Italy suf­fer apoca­lypse af­ter Olsen stands firm to se­cure Swe­den’s place in Rus­sia

The Guardian - Sport - - World Cup Play-offs Football -


0 0 Given one last chance to seize a place at next year’s World Cup Italy pro­duced a sig­nif­i­cantly im­proved performance but could not man­u­fac­ture the goals they needed to over­turn Swe­den’s first-leg ad­van­tage and win their qual­i­fy­ing play­off. They pressed, they pushed, but they could not pre­vail, and as a re­sult will miss out on next year’s tour­na­ment in Rus­sia, their first such fail­ure in six decades.

“All or noth­ing,” had screamed the front page of the Gazzetta dello Sport, which car­ried a pic­ture of Italy’s be­lea­guered coach, Gian Piero Ven­tura, look­ing to the heavens. Carlo Tavec­chio, pres­i­dent of the Ital­ian FA, fa­mously said in Septem­ber that “not qual­i­fy­ing would be an apoca­lypse”. At that stage Italy were still op­ti­mistic: “I’m still sure we can qual­ify for the World Cup,” Ven­tura said, “and we are not think­ing about the apoca­lypse”. It is some­thing the en­tire coun­try must now con­front. Their team mas­sively dom­i­nated pos­ses­sion but could find no way past the vis­i­tors’ de­ter­mined rear­guard: the four Norse men of the apoca­lypse.

If the build-up was tense and emo­tional, the at­mos­phere inside the San Siro was equally febrile. Swe­den’s an­them was pro­foundly dis­re­spected by the ma­jor­ity of those present, who whis­tled through­out. Gian­luigi Buf­fon ap­plauded wildly, pre­sum­ably in solo protest against his own sup­port­ers’ bile.

The game was as in­tense as its buildup. Within 10 min­utes a player from each side had been booked; within 30 there had been three rea­son­able penalty ap­peals, all re­jected. There had been pres­sure on the ref­eree, An­to­nio Ma­teu La­hoz, af­ter Ven­tura crit­i­cised Cuneyt Cakir, the Turk­ish of­fi­cial who took charge of the first leg, and de­manded that “we get at the San Siro what they got in Stock­holm”. The Ital­ian would cer­tainly have been dis­grun­tled when An­dreas Gran­qvist seemed to trip Marco Parolo in the penalty area af­ter nine min­utes, though Mat­teo Darmian and An­drea Barza­gli both got away with hand­balls at the other end.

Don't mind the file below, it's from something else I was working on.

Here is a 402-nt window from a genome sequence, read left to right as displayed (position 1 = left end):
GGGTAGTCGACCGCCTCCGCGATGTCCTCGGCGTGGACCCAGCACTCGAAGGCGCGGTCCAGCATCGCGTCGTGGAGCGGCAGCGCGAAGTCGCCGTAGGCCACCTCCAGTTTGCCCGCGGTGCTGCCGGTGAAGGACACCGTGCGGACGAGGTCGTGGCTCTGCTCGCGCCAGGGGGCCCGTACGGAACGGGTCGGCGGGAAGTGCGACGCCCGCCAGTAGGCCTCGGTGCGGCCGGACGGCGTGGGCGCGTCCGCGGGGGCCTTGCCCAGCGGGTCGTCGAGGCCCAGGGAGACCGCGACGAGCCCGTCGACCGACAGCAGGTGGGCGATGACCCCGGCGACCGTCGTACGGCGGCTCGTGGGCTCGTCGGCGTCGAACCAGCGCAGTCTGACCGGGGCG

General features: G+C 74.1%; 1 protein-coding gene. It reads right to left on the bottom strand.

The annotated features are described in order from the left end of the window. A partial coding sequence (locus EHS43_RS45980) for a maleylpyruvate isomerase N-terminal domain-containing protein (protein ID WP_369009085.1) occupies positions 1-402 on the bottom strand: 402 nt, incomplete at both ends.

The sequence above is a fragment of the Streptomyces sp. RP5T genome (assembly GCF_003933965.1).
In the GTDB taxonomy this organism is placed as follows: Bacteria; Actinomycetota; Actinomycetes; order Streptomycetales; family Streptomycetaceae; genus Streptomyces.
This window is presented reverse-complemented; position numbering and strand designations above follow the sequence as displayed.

For this fi­nal roll of the dice Ven­tura fi­nally turned to Jorginho, the Napoli mid­fielder who had pre­vi­ously played 24 min­utes of se­nior in­ter­na­tional foot­ball and had not been con­sid­ered wor­thy of a place in the squad since last May, 20 in­ter­na­tional matches ago. As he did last sea­son, Napoli’s Brazil-born mid­field ful­crum has played more passes per game than any other player not just in Serie A but any of Europe’s major leagues, but Ven­tura had pre­vi­ously dis­missed him as a spe­cial­ist in “a role that does not ex­ist” in his side. Now it was time to cre­ate one.

Jorginho pro­vided the out­stand­ing mo­ments of the first half, first by lift­ing a per­fectly-judged pass over Swe­den’s de­fence and into the path of Manolo Gab­bia­dini, whose low cross zipped through a crowded six-yard box be­fore be­ing bat­tered over the bar by An­to­nio Can­dreva. Then in the 40th minute he picked out Ciro Im­mo­bile, whose shot hit the on­rush­ing Robin Olsen but con­tin­ued on its path goal­wards un­til Gran­qvist booted clear.

The 25-year-old Jorginho was one of three changes to the team that had started in Stock­holm, with Torino’s An­drea Belotti, who played the first 65 min­utes of the first leg and touched the ball five times, re­placed by Southamp­ton’s Gab­bia­dini, and Roma’s Alessan­dro Florenzi pre­ferred to his club col­league Daniele De Rossi.

Swe­den made two changes, Emil Krafth and the in­jured Al­bin Ek­dal mak­ing way for Celtic’s Mikael Lustig and Jakob Jo­hans­son. It was Jo­hans­son’s goal from the first leg that di­vided the sides but de­spite the fi­nal re­sult he will re­mem­ber this match with less fond­ness: in the 17th minute he stretched for a bounc­ing ball in an empty cen­tre cir­cle and his left knee buck­led; he left the field on a stretcher.

Other than the penalty ap­peals Swe­den never threat­ened. They were con­tent to crowd the cen­tral ar­eas, al­low­ing Darmian and Can­dreva space on the flanks, re­ly­ing on their abil­ity to reach any cross first, and boot­ing any ball they got within touch­ing dis­tance of up­field.

Two min­utes into the sec­ond half the Ital­ian wide play­ers com­bined, Can­dreva

Italy 3-5-2

Buf­fon; Barza­gli■, Bonucci, Chiellini■; Florenzi, Can­dreva (Ber­nade­schi■, 76), Jorginho, Parolo, Darmian (El Shaarawy, 63); Gab­bia­dini (Belotti, 63), Im­mo­bile■.

Subs not used Donnarumma, Ru­gani, As­tori, Gagliar­dini, In­signe, Perin, De Rossi, Éder, Zap­pa­costa. Olsen■; Lustig■, Lin­de­lof, Gran­qvist, Au­gustins­son; Claes­son (Ro­hden, 72), Lars­son, Jo­hans­son■, Fors­berg■ (Svens­son, 19); Toivo­nen (The­lin■, 54); Berg. Subs not used

Johns­son, Nord­feldt, Ols­son, Guidetti, He­lander, Krafth, Jans­son, Dur­maz, Sema. Ref­eree A La­hoz (Sp) cross­ing and Darmian, at the far post, con­trol­ling. Lustig at­tempted to kick the ball clear, missed and kneed the Manch­ester United de­fender in the stom­ach but Ma­teu La­hoz had sud­denly dis­cov­ered the abil­ity to spot hand­balls and gave a free-kick, par­tic­u­larly sur­pris­ing since the ball seemed to have hit Darmian on the thigh.

The pres­sure con­tin­ued, but Swe­den’s de­fence re­mained solid. The clos­est Italy came to an ac­tual goal was when Florenzi crossed and Lustig’s header looped on to his own bar. Swe­den de­fended their nar­row lead un­til the last, a feat that for all their pain Ital­ians should surely ap­pre­ci­ate.

Luca Bruno/AP

Swe­den play­ers cel­e­brate af­ter se­cur­ing their place at the World Cup fi­nals next sum­mer, hold­ing off a des­per­ate Italy in Mi­lan

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